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Dundee schools merger still on the table despite consultations being on hold

Controversial plans to merge two Dundee secondary schools are still on the table despite consultations being halted due the coronavirus pandemic.

Earlier this year Dundee City Council outlined proposals that, if approved, would see Braeview Academy and Craigie High School shut and merge on a new campus on the site of the former St Saviours High School. A new £60 million school would be built on the site, which lies south of Drumgeith Road, and would have capacity for around 1,800 pupils. As of September 2019, Braeview Academy and Craigie High currently had school rolls of 592 and 628 pupils respectively.

Consultations with parents, staff and pupils regarding the proposed merger had begun in February and were due to be completed by the end of March. The children and families services committee were then due to either approve or reject the plans at a meeting on the June 22. However, due to the coronavirus pandemic the consultations were halted indefinitely.

But councillor Stewart Hunter, who is the children and families convener, confirmed that the plans were still on table and the community would get to have their say when restrictions are eased further.

“The Council suspended our consultations in March due to Covid-19. Once it is safe to do so we will resume the consultations and bring a report back to a committee.”

So I’m glad to hear that they are going to put it back out for consultation, in principle it’s the right thing to do.” Councillor Craig Duncan

Speaking about the proposals at the time they were unveiled, Mr Hunter had argued that they would help to form a “community campus in the area, where the education of pupils would benefit from advantages of scale that the current schools cannot offer”.

But the plan had sparked criticism from opposition councillors when it was announced, with Labour councillor Michael Marra labelling the move as “totally unacceptable” and claimed it was a move to “save money.”

Also included in the proposals are plans to expand the catchment area for Grove Academy in Broughty Ferry from August 2024. This would see all pupils who are living in the current Craigiebarns Primary School catchment area and transitioning from primary to secondary school attend Grove, unless they chose to make a request for elsewhere.

Ferry councillor Craig Duncan welcomed the news consultations on the proposals would resume, describing the move as the “right thing to do. With any proposals, you have to try and take people with you and obviously given the Covid-19 pandemic it wasn’t the right time to do a consultation. So I’m glad to hear that they are going to put it back out for consultation, in principle it’s the right thing to do.”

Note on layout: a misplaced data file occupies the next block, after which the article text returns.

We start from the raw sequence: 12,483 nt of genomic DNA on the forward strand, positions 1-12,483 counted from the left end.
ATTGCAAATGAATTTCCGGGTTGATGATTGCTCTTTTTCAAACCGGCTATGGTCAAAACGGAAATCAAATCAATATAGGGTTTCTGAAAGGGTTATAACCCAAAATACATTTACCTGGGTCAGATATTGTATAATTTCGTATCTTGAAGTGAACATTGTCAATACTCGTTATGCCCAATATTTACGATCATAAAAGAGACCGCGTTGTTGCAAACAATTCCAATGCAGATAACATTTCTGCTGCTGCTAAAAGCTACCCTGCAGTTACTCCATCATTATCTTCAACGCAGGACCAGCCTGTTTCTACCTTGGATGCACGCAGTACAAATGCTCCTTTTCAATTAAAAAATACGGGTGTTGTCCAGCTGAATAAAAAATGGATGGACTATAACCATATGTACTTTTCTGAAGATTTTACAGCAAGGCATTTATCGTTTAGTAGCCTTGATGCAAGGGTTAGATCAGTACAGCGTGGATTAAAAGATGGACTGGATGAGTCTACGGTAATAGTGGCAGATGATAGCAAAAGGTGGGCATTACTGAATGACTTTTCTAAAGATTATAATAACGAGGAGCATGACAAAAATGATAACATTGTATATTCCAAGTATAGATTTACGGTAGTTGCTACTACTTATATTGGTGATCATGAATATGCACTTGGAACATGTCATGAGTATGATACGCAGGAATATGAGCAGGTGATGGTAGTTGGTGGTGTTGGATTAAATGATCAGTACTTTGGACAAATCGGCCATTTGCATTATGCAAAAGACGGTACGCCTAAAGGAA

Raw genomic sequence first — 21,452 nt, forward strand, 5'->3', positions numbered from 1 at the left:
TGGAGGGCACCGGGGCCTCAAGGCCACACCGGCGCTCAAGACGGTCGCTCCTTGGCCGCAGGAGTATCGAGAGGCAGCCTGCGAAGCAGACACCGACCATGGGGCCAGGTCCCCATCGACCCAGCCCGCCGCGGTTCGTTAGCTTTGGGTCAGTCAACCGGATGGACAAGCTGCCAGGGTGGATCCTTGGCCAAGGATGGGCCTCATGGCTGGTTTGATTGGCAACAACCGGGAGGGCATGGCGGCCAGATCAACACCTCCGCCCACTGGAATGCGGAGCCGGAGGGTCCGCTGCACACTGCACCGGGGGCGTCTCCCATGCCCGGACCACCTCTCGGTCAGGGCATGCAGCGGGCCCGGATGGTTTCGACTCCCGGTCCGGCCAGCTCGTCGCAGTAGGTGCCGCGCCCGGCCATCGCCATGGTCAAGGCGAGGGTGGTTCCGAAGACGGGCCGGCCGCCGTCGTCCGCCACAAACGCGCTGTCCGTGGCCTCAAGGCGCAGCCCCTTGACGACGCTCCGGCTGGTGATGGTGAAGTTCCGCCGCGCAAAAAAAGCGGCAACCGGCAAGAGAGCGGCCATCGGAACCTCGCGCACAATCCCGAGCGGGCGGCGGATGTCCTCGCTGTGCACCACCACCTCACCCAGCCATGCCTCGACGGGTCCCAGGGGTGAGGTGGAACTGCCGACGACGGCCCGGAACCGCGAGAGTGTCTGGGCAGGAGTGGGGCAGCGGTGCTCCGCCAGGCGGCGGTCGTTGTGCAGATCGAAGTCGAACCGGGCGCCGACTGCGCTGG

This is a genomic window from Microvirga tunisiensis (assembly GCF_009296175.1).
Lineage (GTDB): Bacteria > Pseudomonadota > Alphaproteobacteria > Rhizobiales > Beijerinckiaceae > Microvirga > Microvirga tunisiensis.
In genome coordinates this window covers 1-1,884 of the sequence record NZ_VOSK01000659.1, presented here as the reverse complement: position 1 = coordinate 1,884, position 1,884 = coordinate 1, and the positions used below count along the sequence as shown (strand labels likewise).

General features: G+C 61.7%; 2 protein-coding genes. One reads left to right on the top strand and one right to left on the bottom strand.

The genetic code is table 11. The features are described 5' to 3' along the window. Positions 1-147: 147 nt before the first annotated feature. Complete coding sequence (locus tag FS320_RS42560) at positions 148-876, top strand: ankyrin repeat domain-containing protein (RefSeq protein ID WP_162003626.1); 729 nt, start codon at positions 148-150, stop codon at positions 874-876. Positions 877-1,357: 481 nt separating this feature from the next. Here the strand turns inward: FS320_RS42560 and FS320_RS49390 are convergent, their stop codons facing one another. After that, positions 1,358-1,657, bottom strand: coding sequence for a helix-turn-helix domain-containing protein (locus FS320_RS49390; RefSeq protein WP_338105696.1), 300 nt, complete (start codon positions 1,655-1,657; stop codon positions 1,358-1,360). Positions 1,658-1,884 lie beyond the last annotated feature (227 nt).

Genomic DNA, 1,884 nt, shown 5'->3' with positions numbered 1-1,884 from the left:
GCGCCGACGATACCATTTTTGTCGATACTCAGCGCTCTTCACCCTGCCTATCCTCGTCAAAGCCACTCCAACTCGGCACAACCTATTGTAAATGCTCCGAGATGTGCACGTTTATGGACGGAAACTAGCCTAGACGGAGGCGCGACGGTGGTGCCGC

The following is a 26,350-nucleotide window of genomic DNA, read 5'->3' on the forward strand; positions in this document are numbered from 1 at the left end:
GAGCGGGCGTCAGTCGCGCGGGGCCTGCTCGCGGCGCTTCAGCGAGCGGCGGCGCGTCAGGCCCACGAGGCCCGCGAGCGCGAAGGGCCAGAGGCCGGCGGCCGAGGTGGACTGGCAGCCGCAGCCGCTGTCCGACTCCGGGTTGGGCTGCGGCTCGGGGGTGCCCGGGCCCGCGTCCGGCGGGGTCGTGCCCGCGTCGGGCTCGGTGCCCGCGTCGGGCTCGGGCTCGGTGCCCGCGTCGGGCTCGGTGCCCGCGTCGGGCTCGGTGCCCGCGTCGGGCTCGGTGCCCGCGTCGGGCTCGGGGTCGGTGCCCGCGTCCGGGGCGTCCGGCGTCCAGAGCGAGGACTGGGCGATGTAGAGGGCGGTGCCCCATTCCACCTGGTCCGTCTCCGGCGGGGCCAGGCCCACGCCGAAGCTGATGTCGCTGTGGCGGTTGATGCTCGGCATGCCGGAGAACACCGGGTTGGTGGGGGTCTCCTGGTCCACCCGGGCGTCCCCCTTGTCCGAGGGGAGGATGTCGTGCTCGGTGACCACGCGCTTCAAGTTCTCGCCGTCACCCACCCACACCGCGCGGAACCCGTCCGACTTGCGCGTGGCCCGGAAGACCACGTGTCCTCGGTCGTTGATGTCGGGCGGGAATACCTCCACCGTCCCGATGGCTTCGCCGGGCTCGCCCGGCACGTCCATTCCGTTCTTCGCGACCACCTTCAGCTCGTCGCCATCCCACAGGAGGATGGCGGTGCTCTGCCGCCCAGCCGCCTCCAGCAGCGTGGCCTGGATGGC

The Lib Dem councillor admitted there may be changes to the proposed date the new school would be built due to ongoing disruption caused by Covid-19.

“Right now, it’s impossible to predict the future and I don’t know if it will be possible to proceed with proposals on the the original time scale,  If they are going to restart the consultation, it’s possible that even if the proposals go forward the time scale might have to change a bit.”

Currently, 40% of secondary school aged pupils in the Craigiebarns Primary School area attend Grove academy. The school currently has a roll of 1,259 pupils, a number which is expected to rise by approximately 6% in the 2024/25 academic year if the proposals are green-lighted.

But despite Michael Marra’s concerns, Councillor Duncan welcomed the plans and believed it was the right thing for the Broughty Ferry community.

“Once it is safe to do so we will resume the consultations and bring a report back to a committee.” Councillor Stewart Hunter

He added: “I’ve had some positive feedback to from parents on the proposals.

“Speaking purely from a Ferry point of view, it’s a logical step in the right direction. To have these kids go to Grove, it makes absolute sense. When this came to committee, my only concern was about the school capacity issues but I was given absolute assurance that this would not present a problem because you can adjust catchment areas elsewhere and all the rest of it.”

According to Dundee City Council, the cost of building the new campus would amount to £60 million and in order for the proposal to be supported, it was outlined that “sufficient capital will be required to be identified and reprioritised” from the council’s capital plan. But earlier this month, council leader John Alexander admitted that the local authority was facing a “serious and immediate financial crisis” as a result of Covid-19. However, the savings from the merger are predicted to be in the region of £78,000 in the 2024/25 financial year before eventually rising to approximately £749,000 in 2027/28. It was also noted in the proposal that these savings would be required to cover the capital borrowing costs to finance the project. Revenue savings would also be needed to to “support capital financing costs.”


Article originally appeared on  The Courier

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